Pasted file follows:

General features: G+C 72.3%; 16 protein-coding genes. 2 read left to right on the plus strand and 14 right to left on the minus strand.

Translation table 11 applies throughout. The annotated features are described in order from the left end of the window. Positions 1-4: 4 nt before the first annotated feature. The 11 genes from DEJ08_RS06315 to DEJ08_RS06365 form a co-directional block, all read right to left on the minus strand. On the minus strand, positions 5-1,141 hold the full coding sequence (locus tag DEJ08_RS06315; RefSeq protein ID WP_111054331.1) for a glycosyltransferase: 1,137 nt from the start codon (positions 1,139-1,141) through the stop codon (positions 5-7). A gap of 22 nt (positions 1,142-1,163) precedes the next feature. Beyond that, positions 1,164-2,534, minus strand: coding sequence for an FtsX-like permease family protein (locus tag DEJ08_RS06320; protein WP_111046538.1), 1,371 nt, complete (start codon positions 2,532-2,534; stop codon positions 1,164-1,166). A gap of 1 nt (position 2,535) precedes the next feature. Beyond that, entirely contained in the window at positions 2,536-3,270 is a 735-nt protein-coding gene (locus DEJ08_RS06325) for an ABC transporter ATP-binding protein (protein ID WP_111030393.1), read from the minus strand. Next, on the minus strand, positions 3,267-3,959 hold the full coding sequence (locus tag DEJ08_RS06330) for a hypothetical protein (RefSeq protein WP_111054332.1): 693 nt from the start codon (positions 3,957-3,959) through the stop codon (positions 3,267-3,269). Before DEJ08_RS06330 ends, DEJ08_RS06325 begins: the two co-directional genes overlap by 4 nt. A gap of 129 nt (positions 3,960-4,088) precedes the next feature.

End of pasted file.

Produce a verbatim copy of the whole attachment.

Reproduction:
General features: G+C 72.3%; 16 protein-coding genes. 2 read left to right on the plus strand and 14 right to left on the minus strand.

Translation table 11 applies throughout. The annotated features are described in order from the left end of the window. Positions 1-4: 4 nt before the first annotated feature. The 11 genes from DEJ08_RS06315 to DEJ08_RS06365 form a co-directional block, all read right to left on the minus strand. On the minus strand, positions 5-1,141 hold the full coding sequence (locus tag DEJ08_RS06315; RefSeq protein ID WP_111054331.1) for a glycosyltransferase: 1,137 nt from the start codon (positions 1,139-1,141) through the stop codon (positions 5-7). A gap of 22 nt (positions 1,142-1,163) precedes the next feature. Beyond that, positions 1,164-2,534, minus strand: coding sequence for an FtsX-like permease family protein (locus tag DEJ08_RS06320; protein WP_111046538.1), 1,371 nt, complete (start codon positions 2,532-2,534; stop codon positions 1,164-1,166). A gap of 1 nt (position 2,535) precedes the next feature. Beyond that, entirely contained in the window at positions 2,536-3,270 is a 735-nt protein-coding gene (locus DEJ08_RS06325) for an ABC transporter ATP-binding protein (protein ID WP_111030393.1), read from the minus strand. Next, on the minus strand, positions 3,267-3,959 hold the full coding sequence (locus tag DEJ08_RS06330) for a hypothetical protein (RefSeq protein WP_111054332.1): 693 nt from the start codon (positions 3,957-3,959) through the stop codon (positions 3,267-3,269). Before DEJ08_RS06330 ends, DEJ08_RS06325 begins: the two co-directional genes overlap by 4 nt. A gap of 129 nt (positions 3,960-4,088) precedes the next feature.